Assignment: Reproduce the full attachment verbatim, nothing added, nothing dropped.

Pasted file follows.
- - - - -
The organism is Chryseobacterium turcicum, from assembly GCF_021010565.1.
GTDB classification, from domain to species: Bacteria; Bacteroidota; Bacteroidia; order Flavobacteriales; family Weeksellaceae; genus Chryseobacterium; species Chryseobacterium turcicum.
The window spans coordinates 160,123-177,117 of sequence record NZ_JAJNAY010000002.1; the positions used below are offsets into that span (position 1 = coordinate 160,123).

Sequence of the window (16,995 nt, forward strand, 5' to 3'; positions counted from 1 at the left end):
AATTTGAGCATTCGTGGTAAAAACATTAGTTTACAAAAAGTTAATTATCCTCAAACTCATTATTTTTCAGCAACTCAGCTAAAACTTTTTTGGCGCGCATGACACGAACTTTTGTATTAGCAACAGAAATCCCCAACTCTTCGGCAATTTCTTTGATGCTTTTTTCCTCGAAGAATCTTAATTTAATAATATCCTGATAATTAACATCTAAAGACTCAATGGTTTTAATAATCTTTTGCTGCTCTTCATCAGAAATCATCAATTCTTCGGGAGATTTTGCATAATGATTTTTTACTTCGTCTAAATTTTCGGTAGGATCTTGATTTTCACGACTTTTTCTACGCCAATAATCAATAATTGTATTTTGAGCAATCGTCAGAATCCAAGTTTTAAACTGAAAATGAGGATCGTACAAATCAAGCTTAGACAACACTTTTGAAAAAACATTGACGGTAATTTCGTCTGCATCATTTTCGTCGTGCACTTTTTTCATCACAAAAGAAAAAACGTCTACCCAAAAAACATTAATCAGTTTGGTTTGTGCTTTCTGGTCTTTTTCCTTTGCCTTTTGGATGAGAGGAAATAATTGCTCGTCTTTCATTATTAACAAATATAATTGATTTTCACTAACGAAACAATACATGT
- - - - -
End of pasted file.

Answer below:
The organism is Chryseobacterium turcicum, from assembly GCF_021010565.1.
GTDB classification, from domain to species: Bacteria; Bacteroidota; Bacteroidia; order Flavobacteriales; family Weeksellaceae; genus Chryseobacterium; species Chryseobacterium turcicum.
The window spans coordinates 160,123-177,117 of sequence record NZ_JAJNAY010000002.1; the positions used below are offsets into that span (position 1 = coordinate 160,123).

Sequence of the window (16,995 nt, forward strand, 5' to 3'; positions counted from 1 at the left end):
AATTTGAGCATTCGTGGTAAAAACATTAGTTTACAAAAAGTTAATTATCCTCAAACTCATTATTTTTCAGCAACTCAGCTAAAACTTTTTTGGCGCGCATGACACGAACTTTTGTATTAGCAACAGAAATCCCCAACTCTTCGGCAATTTCTTTGATGCTTTTTTCCTCGAAGAATCTTAATTTAATAATATCCTGATAATTAACATCTAAAGACTCAATGGTTTTAATAATCTTTTGCTGCTCTTCATCAGAAATCATCAATTCTTCGGGAGATTTTGCATAATGATTTTTTACTTCGTCTAAATTTTCGGTAGGATCTTGATTTTCACGACTTTTTCTACGCCAATAATCAATAATTGTATTTTGAGCAATCGTCAGAATCCAAGTTTTAAACTGAAAATGAGGATCGTACAAATCAAGCTTAGACAACACTTTTGAAAAAACATTGACGGTAATTTCGTCTGCATCATTTTCGTCGTGCACTTTTTTCATCACAAAAGAAAAAACGTCTACCCAAAAAACATTAATCAGTTTGGTTTGTGCTTTCTGGTCTTTTTCCTTTGCCTTTTGGATGAGAGGAAATAATTGCTCGTCTTTCATTATTAACAAATATAATTGATTTTCACTAACGAAACAATACATGT